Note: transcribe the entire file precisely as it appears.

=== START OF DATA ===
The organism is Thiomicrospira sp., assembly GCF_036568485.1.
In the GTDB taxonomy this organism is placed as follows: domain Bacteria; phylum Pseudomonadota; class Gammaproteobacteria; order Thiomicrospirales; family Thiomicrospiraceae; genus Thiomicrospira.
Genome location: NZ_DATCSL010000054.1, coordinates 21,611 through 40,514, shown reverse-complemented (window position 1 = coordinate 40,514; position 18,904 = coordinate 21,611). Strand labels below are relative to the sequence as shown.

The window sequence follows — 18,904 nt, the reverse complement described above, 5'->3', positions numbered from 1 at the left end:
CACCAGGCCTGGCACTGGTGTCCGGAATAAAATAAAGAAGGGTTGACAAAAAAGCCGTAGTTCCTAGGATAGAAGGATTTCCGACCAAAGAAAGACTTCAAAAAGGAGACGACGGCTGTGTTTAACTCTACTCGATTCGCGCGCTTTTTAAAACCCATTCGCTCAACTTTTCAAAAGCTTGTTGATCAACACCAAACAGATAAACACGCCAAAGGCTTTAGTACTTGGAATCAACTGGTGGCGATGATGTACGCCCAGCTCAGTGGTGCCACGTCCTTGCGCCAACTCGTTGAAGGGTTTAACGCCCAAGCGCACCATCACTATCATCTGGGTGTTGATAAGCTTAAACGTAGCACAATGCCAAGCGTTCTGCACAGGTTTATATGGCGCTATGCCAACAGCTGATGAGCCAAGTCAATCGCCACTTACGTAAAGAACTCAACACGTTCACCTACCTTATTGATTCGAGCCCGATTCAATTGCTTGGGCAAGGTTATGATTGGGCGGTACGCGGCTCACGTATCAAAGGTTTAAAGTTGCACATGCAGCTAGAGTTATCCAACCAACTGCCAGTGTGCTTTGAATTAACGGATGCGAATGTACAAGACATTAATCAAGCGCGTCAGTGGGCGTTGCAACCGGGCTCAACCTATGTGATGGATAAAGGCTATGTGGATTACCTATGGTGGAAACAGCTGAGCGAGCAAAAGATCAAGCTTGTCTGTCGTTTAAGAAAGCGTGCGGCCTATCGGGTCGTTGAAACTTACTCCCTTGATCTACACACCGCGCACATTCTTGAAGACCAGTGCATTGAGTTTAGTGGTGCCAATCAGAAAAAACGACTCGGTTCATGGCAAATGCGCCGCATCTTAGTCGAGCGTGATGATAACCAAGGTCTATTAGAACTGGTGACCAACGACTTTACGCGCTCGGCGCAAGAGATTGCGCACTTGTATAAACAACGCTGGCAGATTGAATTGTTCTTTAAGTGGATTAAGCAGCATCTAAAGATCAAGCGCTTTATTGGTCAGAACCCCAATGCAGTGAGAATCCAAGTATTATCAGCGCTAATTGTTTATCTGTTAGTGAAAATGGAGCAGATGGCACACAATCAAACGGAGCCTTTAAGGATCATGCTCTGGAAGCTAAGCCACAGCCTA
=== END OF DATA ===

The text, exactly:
The organism is Thiomicrospira sp., assembly GCF_036568485.1.
In the GTDB taxonomy this organism is placed as follows: domain Bacteria; phylum Pseudomonadota; class Gammaproteobacteria; order Thiomicrospirales; family Thiomicrospiraceae; genus Thiomicrospira.
Genome location: NZ_DATCSL010000054.1, coordinates 21,611 through 40,514, shown reverse-complemented (window position 1 = coordinate 40,514; position 18,904 = coordinate 21,611). Strand labels below are relative to the sequence as shown.

The window sequence follows — 18,904 nt, the reverse complement described above, 5'->3', positions numbered from 1 at the left end:
CACCAGGCCTGGCACTGGTGTCCGGAATAAAATAAAGAAGGGTTGACAAAAAAGCCGTAGTTCCTAGGATAGAAGGATTTCCGACCAAAGAAAGACTTCAAAAAGGAGACGACGGCTGTGTTTAACTCTACTCGATTCGCGCGCTTTTTAAAACCCATTCGCTCAACTTTTCAAAAGCTTGTTGATCAACACCAAACAGATAAACACGCCAAAGGCTTTAGTACTTGGAATCAACTGGTGGCGATGATGTACGCCCAGCTCAGTGGTGCCACGTCCTTGCGCCAACTCGTTGAAGGGTTTAACGCCCAAGCGCACCATCACTATCATCTGGGTGTTGATAAGCTTAAACGTAGCACAATGCCAAGCGTTCTGCACAGGTTTATATGGCGCTATGCCAACAGCTGATGAGCCAAGTCAATCGCCACTTACGTAAAGAACTCAACACGTTCACCTACCTTATTGATTCGAGCCCGATTCAATTGCTTGGGCAAGGTTATGATTGGGCGGTACGCGGCTCACGTATCAAAGGTTTAAAGTTGCACATGCAGCTAGAGTTATCCAACCAACTGCCAGTGTGCTTTGAATTAACGGATGCGAATGTACAAGACATTAATCAAGCGCGTCAGTGGGCGTTGCAACCGGGCTCAACCTATGTGATGGATAAAGGCTATGTGGATTACCTATGGTGGAAACAGCTGAGCGAGCAAAAGATCAAGCTTGTCTGTCGTTTAAGAAAGCGTGCGGCCTATCGGGTCGTTGAAACTTACTCCCTTGATCTACACACCGCGCACATTCTTGAAGACCAGTGCATTGAGTTTAGTGGTGCCAATCAGAAAAAACGACTCGGTTCATGGCAAATGCGCCGCATCTTAGTCGAGCGTGATGATAACCAAGGTCTATTAGAACTGGTGACCAACGACTTTACGCGCTCGGCGCAAGAGATTGCGCACTTGTATAAACAACGCTGGCAGATTGAATTGTTCTTTAAGTGGATTAAGCAGCATCTAAAGATCAAGCGCTTTATTGGTCAGAACCCCAATGCAGTGAGAATCCAAGTATTATCAGCGCTAATTGTTTATCTGTTAGTGAAAATGGAGCAGATGGCACACAATCAAACGGAGCCTTTAAGGATCATGCTCTGGAAGCTAAGCCACAGCCTA